In 2013, Glenn Beck was one of the most listened to radio personalities in the world. For a college senior with hopes of working on policy and media, a job working for Glenn was a ticket to big things. I needed a foot in the door and hoped to tap into the alumni network at the small liberal arts school where I was an undergrad. When I met with a career services specialist in early March 2013 about possible alumni connections to Glenn Beck, she disdainfully told me: "Why would you want to work for someone like him?" That was the beginning and end of our conversation.

I was floored by her response, and sent an email to the school complaining that her behavior was inappropriate. Her personal opinions, political or otherwise, I argued, shouldn't play a role in the decision to help students.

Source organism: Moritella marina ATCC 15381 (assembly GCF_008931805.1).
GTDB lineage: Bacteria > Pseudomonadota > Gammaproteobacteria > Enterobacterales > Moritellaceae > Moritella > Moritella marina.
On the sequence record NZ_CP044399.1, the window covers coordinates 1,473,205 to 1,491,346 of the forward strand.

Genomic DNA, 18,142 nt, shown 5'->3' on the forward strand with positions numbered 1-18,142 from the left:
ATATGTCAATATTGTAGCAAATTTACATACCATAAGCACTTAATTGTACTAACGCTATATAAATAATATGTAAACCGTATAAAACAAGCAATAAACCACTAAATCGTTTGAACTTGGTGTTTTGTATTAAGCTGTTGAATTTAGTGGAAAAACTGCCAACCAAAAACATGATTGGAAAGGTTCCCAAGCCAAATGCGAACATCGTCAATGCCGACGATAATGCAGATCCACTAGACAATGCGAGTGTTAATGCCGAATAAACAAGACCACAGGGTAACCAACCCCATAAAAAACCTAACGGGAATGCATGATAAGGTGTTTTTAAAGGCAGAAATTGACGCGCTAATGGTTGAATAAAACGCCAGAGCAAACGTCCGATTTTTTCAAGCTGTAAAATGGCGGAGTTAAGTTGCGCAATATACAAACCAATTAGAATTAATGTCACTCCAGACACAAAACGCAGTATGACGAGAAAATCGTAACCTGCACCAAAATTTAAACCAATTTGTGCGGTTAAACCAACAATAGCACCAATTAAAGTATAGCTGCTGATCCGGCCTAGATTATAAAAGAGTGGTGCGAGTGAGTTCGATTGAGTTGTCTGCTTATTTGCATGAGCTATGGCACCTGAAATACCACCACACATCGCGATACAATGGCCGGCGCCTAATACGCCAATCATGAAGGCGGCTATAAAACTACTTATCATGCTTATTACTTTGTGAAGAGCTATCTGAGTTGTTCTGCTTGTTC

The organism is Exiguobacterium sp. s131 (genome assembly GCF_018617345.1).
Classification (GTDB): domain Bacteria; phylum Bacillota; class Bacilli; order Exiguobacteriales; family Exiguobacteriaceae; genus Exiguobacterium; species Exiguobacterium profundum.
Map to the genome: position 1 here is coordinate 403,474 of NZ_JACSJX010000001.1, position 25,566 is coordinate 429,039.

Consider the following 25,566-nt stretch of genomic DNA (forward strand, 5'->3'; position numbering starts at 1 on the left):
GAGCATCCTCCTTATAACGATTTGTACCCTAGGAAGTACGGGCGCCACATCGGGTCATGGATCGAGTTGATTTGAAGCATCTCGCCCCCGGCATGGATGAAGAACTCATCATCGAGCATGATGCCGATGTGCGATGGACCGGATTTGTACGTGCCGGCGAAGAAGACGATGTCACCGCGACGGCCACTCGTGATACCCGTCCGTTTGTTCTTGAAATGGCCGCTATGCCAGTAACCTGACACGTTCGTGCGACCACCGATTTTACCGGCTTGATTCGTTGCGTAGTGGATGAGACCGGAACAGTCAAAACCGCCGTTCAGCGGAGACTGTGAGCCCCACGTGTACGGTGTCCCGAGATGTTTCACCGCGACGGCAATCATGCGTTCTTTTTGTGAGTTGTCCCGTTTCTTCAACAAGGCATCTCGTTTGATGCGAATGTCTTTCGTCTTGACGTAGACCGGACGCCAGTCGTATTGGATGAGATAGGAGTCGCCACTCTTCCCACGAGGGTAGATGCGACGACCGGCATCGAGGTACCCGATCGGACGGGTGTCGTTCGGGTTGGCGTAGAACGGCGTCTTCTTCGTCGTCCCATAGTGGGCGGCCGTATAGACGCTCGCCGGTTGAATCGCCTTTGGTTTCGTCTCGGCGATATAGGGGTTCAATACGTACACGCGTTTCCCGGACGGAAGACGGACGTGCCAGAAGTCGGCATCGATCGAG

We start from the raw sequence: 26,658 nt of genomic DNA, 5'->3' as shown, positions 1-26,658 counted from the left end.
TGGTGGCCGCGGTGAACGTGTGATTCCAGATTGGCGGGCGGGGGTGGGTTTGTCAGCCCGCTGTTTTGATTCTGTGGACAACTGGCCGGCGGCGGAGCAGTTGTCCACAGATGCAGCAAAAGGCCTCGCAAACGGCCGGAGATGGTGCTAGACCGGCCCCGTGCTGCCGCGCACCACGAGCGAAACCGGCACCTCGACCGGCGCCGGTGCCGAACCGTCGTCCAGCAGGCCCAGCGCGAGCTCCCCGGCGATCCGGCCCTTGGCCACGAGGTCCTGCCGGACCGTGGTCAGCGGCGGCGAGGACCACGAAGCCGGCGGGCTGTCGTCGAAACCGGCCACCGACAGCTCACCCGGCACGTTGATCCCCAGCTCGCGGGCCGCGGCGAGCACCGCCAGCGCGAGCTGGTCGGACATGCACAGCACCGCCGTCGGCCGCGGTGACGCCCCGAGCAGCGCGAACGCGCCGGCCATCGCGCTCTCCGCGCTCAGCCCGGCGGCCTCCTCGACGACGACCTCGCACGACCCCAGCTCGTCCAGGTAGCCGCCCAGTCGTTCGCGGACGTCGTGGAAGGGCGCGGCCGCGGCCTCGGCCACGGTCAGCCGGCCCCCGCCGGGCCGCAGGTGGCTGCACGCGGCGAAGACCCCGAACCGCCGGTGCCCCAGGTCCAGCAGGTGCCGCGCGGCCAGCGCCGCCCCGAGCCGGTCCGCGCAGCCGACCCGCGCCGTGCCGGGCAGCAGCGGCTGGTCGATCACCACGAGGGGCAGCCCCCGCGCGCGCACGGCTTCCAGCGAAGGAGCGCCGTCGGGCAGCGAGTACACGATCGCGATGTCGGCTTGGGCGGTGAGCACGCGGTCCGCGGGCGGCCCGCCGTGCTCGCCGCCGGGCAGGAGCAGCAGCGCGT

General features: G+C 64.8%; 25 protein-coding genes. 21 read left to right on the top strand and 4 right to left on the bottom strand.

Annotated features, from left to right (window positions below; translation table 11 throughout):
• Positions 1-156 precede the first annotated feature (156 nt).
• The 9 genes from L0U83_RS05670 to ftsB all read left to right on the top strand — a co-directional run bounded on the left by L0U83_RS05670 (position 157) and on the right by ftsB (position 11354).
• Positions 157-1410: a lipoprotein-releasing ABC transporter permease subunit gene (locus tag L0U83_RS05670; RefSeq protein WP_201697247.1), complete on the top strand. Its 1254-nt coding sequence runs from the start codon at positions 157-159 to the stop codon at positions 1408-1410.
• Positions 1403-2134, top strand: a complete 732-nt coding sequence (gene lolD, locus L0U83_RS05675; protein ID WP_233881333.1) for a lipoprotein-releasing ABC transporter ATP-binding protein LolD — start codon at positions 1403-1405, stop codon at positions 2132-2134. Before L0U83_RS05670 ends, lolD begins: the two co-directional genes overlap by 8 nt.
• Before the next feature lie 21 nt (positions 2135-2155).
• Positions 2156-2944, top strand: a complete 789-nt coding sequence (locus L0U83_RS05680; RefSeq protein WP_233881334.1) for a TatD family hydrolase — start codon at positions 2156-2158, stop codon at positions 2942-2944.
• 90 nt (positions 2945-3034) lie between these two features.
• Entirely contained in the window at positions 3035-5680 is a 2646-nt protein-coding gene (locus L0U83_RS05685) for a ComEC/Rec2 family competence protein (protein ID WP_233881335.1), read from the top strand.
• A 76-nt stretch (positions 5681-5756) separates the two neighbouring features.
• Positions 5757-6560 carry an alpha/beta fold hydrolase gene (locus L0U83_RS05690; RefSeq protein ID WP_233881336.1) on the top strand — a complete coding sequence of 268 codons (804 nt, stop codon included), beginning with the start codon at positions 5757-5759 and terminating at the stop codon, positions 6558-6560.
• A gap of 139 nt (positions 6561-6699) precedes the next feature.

That isn't the kind of response a student should hear when seeking guidance and help in kick starting their career. Regardless of the position, a career specialist or professors' opinion or belief shouldn't be a factor in whether the student deserves access to the alumni network and schools' resources.

Now, seven years later, I work full time for a law firm and part time as an adjunct teaching business to undergraduate students. The culture at colleges and universities seems to have gotten even worse, unfortunately, since I was an undergrad.

College is a time to explore, dream big and challenge assumptions.

I never want to see a student told they shouldn't pursue their goals, regardless of their personal or political beliefs. College is a time to explore, dream big and challenge assumptions. I never got access to the alumni network or schools' resources from the career services office.